Officials from the Department of Industry, Science, Energy and Resources have been asked to explain the assumptions used in widely criticised modelling of the abatement costs of electric vehicles, and conceded the modelling could have underestimated the benefits of electric vehicles and overestimated their costs.
Modelling of the abatement cost of a switch to electric vehicles was included as an appendix to a Future Fuels discussion paper, issued by the Morrison government in February. The modelling was widely criticised as being an unrepresentative comparison between electric vehicles and petrol vehicles, and based on questionable assumptions.
The modelling produced estimated abatement costs for electric vehicles of as high as $747 per tonne, which were leapt upon by federal energy and emissions reduction minister Angus Taylor to justify the Morrison government’s stance not to introduce financial incentives to support electric vehicle uptake.
When queried at a senate estimates hearing on Monday, officials from the department struggled to justify the assumptions used, including one scenario where a Renault Kangoo electric minivan was compared to a much larger petrol-fuelled ‘maxi’ model.
Despite acknowledging that a comparably sized diesel model would provide a closer comparison, the head of the department’s Technology Transition Branch, Katrina Maguire, said the department decided to instead focus its assessment only on the much larger petrol model.
“We were focused exclusively on comparing petrol vehicles. And so they were comparative in that sense. The size of a comparable vehicle in the Renault is a diesel engine,” Maguire told Senate Estimates. “For the purposes of our calculations, we’re being consistent and using petrol.”
Officials faced questions about the decision to base the modelling on the costs of electric vehicles over a five year period, when most vehicles are owned and operated for substantially longer periods, with an average vehicle life in Australia of over ten years.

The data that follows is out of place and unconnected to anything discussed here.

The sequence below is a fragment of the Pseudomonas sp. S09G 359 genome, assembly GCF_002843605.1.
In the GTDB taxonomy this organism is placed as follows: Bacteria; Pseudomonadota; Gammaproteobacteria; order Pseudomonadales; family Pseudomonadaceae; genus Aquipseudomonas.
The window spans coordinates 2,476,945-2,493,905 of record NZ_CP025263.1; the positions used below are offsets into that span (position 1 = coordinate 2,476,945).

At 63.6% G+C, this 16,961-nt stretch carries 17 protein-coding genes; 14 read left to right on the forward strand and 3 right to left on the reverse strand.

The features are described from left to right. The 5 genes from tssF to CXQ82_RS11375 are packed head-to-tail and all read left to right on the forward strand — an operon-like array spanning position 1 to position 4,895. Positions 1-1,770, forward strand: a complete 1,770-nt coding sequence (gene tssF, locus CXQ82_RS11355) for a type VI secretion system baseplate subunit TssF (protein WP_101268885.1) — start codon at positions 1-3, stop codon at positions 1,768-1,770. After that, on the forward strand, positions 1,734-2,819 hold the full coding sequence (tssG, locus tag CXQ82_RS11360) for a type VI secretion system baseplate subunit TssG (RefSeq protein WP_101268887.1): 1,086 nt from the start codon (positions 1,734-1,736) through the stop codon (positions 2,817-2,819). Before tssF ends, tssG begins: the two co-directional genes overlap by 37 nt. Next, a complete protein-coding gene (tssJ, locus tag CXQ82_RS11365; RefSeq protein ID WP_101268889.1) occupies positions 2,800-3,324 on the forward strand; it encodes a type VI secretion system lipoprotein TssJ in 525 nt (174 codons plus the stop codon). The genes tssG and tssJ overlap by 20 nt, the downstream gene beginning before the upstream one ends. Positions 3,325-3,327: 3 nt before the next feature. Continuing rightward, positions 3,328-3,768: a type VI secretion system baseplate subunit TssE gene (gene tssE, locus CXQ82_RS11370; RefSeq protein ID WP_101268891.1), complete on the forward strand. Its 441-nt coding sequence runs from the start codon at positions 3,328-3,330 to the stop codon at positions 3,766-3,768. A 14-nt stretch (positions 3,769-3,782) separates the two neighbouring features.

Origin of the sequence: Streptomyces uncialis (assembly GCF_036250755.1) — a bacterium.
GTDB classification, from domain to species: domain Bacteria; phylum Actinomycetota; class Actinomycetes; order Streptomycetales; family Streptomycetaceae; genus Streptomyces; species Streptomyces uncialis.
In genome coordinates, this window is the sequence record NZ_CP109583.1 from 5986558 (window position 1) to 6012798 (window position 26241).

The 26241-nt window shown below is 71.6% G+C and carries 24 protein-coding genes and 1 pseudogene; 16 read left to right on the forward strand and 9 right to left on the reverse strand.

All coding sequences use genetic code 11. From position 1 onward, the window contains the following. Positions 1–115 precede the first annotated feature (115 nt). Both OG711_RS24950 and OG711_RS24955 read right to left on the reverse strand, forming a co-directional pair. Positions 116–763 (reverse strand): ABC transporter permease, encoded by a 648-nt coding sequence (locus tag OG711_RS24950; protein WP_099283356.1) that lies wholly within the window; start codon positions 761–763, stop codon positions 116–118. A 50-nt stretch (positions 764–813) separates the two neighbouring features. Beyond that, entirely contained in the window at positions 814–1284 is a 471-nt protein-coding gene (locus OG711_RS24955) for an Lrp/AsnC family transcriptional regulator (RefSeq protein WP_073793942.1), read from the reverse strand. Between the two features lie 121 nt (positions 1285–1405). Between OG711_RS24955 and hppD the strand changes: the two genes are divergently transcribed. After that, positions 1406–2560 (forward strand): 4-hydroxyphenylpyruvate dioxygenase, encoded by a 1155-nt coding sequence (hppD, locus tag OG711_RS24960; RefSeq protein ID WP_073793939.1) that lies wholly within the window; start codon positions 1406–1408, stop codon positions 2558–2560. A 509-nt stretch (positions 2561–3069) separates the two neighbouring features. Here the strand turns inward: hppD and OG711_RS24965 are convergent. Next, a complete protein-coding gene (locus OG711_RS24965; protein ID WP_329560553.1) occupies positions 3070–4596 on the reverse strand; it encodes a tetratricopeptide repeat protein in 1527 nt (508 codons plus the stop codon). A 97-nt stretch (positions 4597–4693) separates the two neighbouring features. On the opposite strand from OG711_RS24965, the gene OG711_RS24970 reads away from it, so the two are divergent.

The use of the shorter time period to assess the costs of electric vehicles almost certainly exaggerated the costs of ownership, as while electric vehicles do generally attract a higher upfront cost, but cost substantially less to operate and maintain.
Greens transport spokesperson Janet Rice pressed the department officials on why a longer operating life wasn’t accounted for.
“Why is the average financing period more relevant than the average lifespan of a vehicle? given that the vehicle the fuel and maintenance continue savings continue over the lifespan of the vehicle? Surely that would be a more appropriate time span,” Rice queried.
Maguire said that the department settled on the five-year period as it was a standard financing period for vehicles and that the upfront cost was the most influential factor in electric vehicle purchasing decisions, suggesting it was fair to weigh it more heavily.
“I think you could change all the assumptions that we made and you would get a different outcome,” Maguire said. “I think what is important to note is the most influential factor in determining the total cost of ownership is the purchasing price. And that is still very high. And so changing those other assumptions, of course, that would change what the outcome was. But the most important factor that we found in doing the assessment was the upfront purchase price.”
The department officials also told the senate estimates committee that it did not model the emissions benefits of electric vehicles charged using supplies of renewable electricity, and instead they assumed that all-electric vehicles would be charged with grid electricity.
“We don’t have the data to be able to do that. So we only included information about charging on the grid,” Macguire told the hearing.
Department officials bristled at suggestions that the office of federal energy and emissions reduction minister Angus Taylor had directed the department to produce modelling that exaggerated the costs of electric vehicles while diminishing their benefits.
“The minister’s office basically said, find some modelling that’s going to make electric vehicles look more expensive and the emissions comparison dodgy compared?” Senator Rice suggested to the officials.
The department rejected the assertion.
“To be fair, like we have a right to respond to that. And reject that,” department secretary David Fredericks said.